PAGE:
With the print version of my contribution to the Journal of Theoretical Biology made available today, here's a question that has been on my mind for quite some time.

I keep on wondering, in what way the basic components of the genetic code may have evolved in the absence of any translational machinery. In other words, is it possible that precursors to today's tRNAs simply bound to amino acids thus enabling them to accumulate in higher concentrations than would have been possible in the absence of such interactions? tRNA-like molecules that bound to hydrophobic amino acids may have been able to interact with lipids at the liquid/air or at the liquid/solid interphase. With an accumulation of those tRNA-like molecules other tRNA-like molecules that bound to hydrophilic amino acids may have in turn formed aggregates with the hydrophobic amino acid-binding tRNAs via the codon-equivalent regions, leading to the basic dichotomy between N-U-N and N'-A-N' codons and to a microenvironment with favourable conditions for interactions between different species of nucleic and amino acids. The hydrophilic amino acids would have to balance the charge inequalities leading to basic and acidic amino acids landing close codon proximity. The next step would be that RNA molecules with catalytic activity bound these adaptor RNAs at strategic positions and the attached amino acids started to be a part if the catalytic process. Finally, the translational machinery would have evolved and the code would have continued to change with it. Some RNA-amino acid pairings would have been thrown out of the race and new ones joined the process at this stage. A drive to reduce codon ambiguity and to minimize errors in translation are likely to be two important factors in the evolution of the code, but some initial rules laid down by the pre-translation system were already in place before the era of large-scale protein synthesis.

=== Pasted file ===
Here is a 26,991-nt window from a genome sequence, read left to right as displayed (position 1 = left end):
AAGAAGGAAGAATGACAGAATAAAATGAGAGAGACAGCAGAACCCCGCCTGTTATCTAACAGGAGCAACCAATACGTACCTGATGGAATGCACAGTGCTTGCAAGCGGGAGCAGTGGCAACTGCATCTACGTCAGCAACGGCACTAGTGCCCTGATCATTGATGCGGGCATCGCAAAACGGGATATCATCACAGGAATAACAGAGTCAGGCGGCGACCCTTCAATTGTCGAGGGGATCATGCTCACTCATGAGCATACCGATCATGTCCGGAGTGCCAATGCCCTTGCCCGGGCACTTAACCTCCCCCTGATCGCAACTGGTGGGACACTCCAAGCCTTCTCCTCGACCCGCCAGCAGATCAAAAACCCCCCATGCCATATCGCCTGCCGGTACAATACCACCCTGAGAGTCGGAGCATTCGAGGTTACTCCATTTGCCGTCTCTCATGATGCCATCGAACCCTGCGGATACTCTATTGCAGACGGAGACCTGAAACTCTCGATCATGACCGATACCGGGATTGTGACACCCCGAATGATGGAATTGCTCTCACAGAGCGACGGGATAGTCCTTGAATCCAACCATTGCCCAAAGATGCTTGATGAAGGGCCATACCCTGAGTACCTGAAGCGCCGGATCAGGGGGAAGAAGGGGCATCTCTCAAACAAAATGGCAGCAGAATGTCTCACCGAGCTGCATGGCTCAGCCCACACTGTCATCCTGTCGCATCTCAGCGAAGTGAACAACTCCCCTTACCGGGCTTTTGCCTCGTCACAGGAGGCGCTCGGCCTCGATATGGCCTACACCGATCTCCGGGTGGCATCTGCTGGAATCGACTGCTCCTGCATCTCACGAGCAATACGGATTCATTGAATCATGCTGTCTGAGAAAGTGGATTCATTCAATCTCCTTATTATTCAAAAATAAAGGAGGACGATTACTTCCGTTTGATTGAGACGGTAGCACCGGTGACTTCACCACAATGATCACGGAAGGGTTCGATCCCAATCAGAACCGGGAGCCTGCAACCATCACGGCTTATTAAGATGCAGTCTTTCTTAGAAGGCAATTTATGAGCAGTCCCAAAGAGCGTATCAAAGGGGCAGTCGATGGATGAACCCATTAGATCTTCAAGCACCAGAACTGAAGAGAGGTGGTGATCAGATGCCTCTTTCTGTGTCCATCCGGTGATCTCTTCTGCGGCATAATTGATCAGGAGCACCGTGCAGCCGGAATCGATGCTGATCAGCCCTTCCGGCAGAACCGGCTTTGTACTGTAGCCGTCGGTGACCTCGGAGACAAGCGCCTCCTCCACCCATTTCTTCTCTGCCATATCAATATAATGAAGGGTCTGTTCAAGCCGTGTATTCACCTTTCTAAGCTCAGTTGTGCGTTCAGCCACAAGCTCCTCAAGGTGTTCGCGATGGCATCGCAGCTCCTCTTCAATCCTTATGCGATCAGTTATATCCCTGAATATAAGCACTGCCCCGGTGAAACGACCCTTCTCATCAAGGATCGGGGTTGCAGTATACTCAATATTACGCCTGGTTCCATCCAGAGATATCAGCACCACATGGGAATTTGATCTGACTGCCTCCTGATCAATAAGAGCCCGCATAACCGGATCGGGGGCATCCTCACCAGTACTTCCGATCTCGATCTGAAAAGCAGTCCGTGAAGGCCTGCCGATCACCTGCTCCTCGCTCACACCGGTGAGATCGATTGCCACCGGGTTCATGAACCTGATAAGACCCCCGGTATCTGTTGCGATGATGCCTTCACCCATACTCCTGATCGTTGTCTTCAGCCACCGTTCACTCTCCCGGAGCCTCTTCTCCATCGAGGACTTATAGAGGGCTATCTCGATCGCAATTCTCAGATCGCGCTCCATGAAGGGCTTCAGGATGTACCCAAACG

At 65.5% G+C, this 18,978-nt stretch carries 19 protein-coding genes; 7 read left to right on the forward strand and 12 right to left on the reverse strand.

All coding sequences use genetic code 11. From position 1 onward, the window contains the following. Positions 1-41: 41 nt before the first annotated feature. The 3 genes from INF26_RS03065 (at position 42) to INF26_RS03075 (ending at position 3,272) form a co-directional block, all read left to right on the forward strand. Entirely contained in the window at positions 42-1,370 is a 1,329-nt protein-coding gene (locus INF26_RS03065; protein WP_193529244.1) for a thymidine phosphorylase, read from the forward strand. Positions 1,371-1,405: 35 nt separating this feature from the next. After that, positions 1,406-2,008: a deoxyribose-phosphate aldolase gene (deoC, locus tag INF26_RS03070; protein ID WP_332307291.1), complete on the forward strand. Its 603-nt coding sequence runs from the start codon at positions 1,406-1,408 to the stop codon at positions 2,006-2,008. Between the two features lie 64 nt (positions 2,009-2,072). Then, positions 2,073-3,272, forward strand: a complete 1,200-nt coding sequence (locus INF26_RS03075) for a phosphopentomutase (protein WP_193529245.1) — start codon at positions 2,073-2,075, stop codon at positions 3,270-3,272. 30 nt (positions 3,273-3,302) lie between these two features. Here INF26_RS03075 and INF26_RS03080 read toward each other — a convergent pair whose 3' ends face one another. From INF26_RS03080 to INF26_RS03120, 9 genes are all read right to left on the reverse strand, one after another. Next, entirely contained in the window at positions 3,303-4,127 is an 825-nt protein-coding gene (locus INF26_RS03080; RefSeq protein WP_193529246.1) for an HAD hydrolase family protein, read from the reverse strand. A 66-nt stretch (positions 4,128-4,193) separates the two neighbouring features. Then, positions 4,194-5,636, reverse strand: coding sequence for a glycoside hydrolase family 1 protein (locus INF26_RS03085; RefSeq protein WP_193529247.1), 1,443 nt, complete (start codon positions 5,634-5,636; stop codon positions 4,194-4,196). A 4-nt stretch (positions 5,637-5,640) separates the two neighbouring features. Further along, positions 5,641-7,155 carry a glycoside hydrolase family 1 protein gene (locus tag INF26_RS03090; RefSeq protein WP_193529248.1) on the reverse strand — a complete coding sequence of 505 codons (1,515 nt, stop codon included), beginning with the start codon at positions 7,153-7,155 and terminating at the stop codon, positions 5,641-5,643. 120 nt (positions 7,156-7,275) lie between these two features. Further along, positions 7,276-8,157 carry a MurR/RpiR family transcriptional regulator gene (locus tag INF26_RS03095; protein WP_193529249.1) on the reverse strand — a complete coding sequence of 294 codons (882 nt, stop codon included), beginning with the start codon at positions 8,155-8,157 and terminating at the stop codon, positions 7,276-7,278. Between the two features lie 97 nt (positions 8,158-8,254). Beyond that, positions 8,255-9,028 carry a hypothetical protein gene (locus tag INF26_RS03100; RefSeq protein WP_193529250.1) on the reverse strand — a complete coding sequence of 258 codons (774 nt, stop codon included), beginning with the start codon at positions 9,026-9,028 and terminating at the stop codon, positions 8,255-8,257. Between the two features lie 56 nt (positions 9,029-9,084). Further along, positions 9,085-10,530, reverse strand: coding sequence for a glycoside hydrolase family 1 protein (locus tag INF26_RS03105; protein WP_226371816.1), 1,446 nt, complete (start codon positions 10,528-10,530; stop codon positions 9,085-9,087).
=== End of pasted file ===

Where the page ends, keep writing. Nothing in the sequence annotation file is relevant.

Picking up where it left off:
I am thankful for any comments you might care to send my way.

If you are interested in more literature on the genetic code, I can recommend:

Nirenberg, MW, Matthaei, JH, Jones, OW. An intermediate in the biosynthesis of polyphenylalanine directed by synthetic template RNA. Proc Natl Acad Sci U S A. 1962 Jan 15;48:104-9.

Woese, CR. On the evolution of the genetic code. Proc Natl Acad Sci U S A. 1965 Dec;54(6):1546-52.

Crick, FH. The origin of the genetic code. J Mol Biol. 1968 Dec;38(3):367-79.

Orgel, LE. Evolution of the genetic apparatus. J Mol Biol. 1968 Dec;38(3):381-93.

Wong, JT. A co-evolution theory of the genetic code. Proc Natl Acad Sci U S A. 1975 May;72(5):1909-12.

Taylor, FJ, Coates, D. The code within the codons. Biosystems. 1989;22(3):177-87.

Szathm√°ry, E. The origin of the genetic code: amino acids as cofactors in an RNA world. Trends in Genetics. 1999 June;15(6): 223-9.

Massey, SE. A sequential "2-1-3" model of genetic code evolution that explains codon constraints. J Mol Evol. 2006 Jun;62(6):809-10. Epub 2006 Apr 11.

Thursday, July 31, 2008

SOCS3 expression in classically activated rat macrophages impairs arginase expression